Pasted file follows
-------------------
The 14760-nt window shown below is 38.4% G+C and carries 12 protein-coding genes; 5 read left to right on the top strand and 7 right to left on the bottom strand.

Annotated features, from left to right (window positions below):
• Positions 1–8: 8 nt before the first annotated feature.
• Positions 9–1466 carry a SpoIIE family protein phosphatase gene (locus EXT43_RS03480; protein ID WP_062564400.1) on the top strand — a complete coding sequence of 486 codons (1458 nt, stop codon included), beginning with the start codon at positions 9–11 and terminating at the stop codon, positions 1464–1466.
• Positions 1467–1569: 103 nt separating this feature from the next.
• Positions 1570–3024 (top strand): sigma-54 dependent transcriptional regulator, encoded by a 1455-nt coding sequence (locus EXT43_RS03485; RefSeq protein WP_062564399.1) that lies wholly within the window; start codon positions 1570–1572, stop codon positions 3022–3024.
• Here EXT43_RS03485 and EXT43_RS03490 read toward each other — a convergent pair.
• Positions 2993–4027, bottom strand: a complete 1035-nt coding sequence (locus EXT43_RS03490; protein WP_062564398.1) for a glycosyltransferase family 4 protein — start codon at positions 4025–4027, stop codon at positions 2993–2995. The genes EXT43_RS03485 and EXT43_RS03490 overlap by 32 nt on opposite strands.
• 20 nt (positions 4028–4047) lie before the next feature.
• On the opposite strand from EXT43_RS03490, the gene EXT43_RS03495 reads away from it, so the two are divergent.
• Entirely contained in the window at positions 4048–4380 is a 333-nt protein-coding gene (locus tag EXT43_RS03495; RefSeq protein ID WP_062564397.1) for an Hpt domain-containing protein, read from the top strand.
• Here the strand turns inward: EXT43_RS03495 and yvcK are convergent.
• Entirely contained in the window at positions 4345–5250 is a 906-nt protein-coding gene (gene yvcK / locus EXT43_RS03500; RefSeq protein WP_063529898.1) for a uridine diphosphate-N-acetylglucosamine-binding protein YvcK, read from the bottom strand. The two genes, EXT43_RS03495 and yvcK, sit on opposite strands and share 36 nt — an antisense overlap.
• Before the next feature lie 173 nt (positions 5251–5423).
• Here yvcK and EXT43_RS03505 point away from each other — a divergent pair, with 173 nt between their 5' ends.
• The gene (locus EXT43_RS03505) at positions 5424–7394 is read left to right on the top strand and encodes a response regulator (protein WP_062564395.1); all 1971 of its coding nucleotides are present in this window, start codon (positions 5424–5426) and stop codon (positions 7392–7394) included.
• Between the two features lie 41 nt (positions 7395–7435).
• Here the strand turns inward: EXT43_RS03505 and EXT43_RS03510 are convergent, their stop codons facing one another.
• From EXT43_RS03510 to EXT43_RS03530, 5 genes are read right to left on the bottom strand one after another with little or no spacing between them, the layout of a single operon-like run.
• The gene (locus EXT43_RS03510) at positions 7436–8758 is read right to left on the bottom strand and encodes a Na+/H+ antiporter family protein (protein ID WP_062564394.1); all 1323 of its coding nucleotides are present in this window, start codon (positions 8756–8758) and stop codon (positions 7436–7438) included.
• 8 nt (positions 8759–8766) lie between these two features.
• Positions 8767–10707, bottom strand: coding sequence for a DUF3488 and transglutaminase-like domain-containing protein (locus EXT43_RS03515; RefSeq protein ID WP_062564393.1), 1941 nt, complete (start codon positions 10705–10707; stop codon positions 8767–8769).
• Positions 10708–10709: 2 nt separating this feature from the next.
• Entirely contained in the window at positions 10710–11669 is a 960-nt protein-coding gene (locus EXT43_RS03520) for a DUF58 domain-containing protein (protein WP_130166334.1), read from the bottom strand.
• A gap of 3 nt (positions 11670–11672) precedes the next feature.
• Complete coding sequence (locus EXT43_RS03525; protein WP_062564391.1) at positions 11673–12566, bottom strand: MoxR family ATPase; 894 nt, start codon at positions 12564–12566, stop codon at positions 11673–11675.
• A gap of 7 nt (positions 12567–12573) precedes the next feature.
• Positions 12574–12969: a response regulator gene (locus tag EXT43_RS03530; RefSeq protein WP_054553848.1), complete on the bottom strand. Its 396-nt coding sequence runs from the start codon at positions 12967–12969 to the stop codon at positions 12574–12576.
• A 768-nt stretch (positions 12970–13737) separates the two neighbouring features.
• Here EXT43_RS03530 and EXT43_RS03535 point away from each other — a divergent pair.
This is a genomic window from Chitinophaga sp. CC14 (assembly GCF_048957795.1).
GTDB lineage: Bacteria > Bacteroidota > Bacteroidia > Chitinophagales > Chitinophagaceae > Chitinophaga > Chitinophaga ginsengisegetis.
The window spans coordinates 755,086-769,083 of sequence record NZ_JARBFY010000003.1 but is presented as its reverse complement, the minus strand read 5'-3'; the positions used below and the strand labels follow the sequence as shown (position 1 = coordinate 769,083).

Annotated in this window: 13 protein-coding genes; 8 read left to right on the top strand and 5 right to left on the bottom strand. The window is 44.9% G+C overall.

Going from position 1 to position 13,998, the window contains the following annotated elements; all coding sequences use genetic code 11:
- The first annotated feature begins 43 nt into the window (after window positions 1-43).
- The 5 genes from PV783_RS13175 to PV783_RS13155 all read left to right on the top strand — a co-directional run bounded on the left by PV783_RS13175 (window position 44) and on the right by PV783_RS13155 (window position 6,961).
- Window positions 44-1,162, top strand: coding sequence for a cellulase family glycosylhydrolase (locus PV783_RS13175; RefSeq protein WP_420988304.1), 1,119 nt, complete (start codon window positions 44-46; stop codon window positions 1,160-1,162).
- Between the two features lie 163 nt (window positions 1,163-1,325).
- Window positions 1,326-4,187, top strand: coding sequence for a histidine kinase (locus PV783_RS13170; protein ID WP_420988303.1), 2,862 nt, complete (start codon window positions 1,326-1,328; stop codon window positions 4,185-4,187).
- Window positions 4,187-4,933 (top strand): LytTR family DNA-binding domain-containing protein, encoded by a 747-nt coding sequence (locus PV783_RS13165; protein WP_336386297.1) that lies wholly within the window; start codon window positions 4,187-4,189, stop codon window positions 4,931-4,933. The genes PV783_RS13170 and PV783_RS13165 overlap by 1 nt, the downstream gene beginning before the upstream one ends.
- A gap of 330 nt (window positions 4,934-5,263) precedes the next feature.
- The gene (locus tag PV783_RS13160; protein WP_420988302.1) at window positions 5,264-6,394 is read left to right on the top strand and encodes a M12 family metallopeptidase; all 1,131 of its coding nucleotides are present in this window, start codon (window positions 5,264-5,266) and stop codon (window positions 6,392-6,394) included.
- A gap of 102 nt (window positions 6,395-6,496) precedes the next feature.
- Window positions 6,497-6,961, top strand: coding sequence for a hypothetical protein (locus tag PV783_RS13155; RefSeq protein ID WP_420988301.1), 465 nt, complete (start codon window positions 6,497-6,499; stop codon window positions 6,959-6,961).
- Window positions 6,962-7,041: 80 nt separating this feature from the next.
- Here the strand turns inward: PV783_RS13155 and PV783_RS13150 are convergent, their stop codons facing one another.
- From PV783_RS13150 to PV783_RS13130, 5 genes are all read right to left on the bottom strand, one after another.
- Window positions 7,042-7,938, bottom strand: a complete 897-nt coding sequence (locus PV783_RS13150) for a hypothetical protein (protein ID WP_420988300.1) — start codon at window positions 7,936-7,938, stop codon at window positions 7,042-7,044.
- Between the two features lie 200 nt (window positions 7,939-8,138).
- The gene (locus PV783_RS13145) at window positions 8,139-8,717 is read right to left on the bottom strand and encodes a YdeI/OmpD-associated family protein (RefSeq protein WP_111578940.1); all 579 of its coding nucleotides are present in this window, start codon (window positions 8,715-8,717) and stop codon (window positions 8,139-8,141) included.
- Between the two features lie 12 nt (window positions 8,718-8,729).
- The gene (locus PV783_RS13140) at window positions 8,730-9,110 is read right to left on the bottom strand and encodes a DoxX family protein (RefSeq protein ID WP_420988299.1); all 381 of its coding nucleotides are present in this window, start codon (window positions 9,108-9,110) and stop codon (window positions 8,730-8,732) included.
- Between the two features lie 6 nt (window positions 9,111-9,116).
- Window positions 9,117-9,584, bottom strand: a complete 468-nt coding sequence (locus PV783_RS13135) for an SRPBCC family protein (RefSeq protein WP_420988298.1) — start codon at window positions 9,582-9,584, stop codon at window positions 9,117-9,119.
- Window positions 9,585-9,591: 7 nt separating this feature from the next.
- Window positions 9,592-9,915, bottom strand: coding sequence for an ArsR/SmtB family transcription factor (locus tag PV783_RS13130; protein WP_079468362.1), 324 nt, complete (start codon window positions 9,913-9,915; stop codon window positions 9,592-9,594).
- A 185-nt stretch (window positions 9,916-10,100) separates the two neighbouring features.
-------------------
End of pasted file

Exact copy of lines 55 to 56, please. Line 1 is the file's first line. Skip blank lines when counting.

- Window positions 9,117-9,584, bottom strand: a complete 468-nt coding sequence (locus PV783_RS13135) for an SRPBCC family protein (RefSeq protein WP_420988298.1) — start codon at window positions 9,582-9,584, stop codon at window positions 9,117-9,119.
- Window positions 9,585-9,591: 7 nt separating this feature from the next.